Terms offered: Spring 2017, Fall 2016, Summer 2016 Second 6 Week Session
Critical, cross disciplinary analysis of specific issues or general problems of how people interact with environmental and resource systems. More than one section may be given each semester on different topics depending on faculty and student interest.

Seminar in Energy and Resources Issues: Read More [+]

ENE,RES 198 Directed Group Studies for Advanced Undergraduates 1 - 4 Units

Terms offered: Spring 2016, Fall 2015, Fall 2014
Group studies of selected topics.

Directed Group Studies for Advanced Undergraduates: Read More [+]

ENE,RES 199 Supervised Independent Study and Research 1 - 4 Units

Terms offered: Fall 2017, Summer 2017 8 Week Session, Spring 2017
Individual conferences.

Supervised Independent Study and Research: Read More [+]

Faculty and Instructors


David Anthoff, Assistant Professor. Environmental economics, climate policy, integrated assessment models.
Research Profile

Duncan Callaway, Assistant Professor. Modeling and control of aggregated storage devices, power management, and system analysis of energy technologies and their impact.
Research Profile

John Harte, Professor. Global change, ecology, sustainability, energy policy, theoretical ecology, biodiversityl.
Research Profile

Daniel M. Kammen, Professor. Public policy, nuclear engineering, energy, resources, risk analysis as applied to global warming, methodological studies of forecasting, hazard assessment, renewable energy technologies, environmental resource management.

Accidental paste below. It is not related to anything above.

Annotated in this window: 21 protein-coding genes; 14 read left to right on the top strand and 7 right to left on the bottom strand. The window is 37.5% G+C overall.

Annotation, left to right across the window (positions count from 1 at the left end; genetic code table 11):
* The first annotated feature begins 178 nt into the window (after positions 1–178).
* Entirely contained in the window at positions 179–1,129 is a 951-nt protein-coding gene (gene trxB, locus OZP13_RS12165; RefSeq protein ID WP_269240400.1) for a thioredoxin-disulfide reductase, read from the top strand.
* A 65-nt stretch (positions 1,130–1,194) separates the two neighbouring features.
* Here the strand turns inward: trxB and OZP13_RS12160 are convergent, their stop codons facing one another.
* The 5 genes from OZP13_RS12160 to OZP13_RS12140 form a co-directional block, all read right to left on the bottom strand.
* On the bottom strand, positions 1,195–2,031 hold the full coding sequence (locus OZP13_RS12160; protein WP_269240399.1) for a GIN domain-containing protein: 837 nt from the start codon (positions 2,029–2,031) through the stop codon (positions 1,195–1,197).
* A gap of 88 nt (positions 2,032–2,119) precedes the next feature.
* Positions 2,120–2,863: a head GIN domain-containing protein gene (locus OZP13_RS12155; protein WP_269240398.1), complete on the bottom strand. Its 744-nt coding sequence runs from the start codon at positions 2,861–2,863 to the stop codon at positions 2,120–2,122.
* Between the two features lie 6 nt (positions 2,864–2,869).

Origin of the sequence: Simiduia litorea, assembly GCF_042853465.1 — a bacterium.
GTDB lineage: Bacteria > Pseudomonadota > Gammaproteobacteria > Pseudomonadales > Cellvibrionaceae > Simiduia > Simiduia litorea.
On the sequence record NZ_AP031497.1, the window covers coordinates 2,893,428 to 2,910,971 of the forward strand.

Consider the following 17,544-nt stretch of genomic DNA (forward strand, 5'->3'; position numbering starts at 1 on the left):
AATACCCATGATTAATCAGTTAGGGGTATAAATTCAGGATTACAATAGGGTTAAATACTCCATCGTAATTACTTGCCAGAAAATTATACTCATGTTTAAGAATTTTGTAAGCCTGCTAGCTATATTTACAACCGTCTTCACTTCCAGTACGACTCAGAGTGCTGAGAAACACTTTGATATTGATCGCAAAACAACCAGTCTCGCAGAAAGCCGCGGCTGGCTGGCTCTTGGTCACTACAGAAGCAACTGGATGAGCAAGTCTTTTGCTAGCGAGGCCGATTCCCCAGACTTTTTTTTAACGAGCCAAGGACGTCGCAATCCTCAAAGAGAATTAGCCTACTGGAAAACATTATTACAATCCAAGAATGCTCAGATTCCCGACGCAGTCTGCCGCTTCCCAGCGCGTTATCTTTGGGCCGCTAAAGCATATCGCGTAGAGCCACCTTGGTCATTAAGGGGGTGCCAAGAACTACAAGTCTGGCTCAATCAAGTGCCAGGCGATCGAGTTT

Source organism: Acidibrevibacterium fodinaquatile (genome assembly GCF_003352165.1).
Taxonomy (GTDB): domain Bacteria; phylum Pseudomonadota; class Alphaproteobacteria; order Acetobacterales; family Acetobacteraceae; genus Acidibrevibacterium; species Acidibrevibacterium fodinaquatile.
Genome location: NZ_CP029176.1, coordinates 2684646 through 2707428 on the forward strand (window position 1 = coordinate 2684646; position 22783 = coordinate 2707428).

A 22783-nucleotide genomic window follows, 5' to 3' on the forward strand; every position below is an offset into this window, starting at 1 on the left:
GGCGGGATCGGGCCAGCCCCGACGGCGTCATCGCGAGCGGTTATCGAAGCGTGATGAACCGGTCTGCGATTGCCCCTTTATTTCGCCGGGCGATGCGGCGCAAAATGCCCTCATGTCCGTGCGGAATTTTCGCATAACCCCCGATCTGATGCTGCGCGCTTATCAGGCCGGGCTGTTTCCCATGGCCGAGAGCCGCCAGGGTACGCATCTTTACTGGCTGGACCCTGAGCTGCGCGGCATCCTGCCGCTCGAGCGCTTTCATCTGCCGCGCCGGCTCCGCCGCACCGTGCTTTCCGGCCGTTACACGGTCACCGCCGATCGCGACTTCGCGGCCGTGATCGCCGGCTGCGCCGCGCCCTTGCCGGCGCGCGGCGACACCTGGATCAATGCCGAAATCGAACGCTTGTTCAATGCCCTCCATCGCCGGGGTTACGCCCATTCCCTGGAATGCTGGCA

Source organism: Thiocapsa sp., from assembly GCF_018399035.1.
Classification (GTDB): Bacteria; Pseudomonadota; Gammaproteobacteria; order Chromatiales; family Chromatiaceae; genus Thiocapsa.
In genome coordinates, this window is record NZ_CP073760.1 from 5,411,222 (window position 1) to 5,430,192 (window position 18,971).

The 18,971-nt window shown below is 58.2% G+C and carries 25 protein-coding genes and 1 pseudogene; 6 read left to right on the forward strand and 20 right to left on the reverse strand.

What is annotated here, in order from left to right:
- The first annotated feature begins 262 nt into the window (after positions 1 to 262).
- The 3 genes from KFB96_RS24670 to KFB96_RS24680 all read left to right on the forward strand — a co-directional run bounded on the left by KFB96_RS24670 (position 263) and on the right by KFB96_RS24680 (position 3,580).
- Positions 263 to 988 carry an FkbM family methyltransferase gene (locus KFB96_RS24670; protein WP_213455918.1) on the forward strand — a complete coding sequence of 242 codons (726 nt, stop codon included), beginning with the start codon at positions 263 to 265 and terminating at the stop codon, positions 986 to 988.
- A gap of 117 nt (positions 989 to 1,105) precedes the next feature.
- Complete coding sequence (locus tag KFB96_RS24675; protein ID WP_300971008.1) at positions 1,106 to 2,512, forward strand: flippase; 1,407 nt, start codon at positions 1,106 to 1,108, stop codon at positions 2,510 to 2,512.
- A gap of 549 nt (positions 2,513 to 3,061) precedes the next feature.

Research Profile

Catherine Koshland, Professor. Air pollution, metals, energy, resources, environmental human health, mechanistic analyses of combustion products in flow reactors, control strategies in urban airsheds, pollutant formation, chlorinated hydrocarbons, particulates, industrial ecology.
Research Profile

Isha Ray, Associate Professor. Water and development; Gender, water and sanitation; technology and development.
Research Profile

Margaret S. Torn, Associate Adjunct Professor.


Jalel Marti Sager, Lecturer.

Emeritus Faculty

John P. Holdren, Professor Emeritus.

Richard B. Norgaard, Professor Emeritus. Energy, resources, policy process, understanding of systems, environmental problems challenging scientific understanding, globalization effects, tropical forestry and agriculture, environmental epistemology, energy economics, ecological economics.
Research Profile

Gene I. Rochlin, Professor Emeritus.

Contact Information

Energy and Resources Group

310 Barrows Hall

Phone: 510-642-1640

Fax: 510-642-1085

Visit Group Website

Group Chair

Professor Harrison Fraker

310 Barrows Hall

Phone: 510-642-1640

Group Manager

Megan Amaral

310 Barrows Hall

Phone: 510-642-1760

Adviser for GSI Affairs and Head ERG Minor Adviser

Professor John Harte

310 Barrows Hall

Phone: 510-642-1640

Undergraduate Academic Adviser

Carina Galicia

260 Mulford Hall

Phone: 510-643-9479

Graduate Student Affairs Officer

Kay Burns

310 Barrows Hall

Phone: 510-642-8859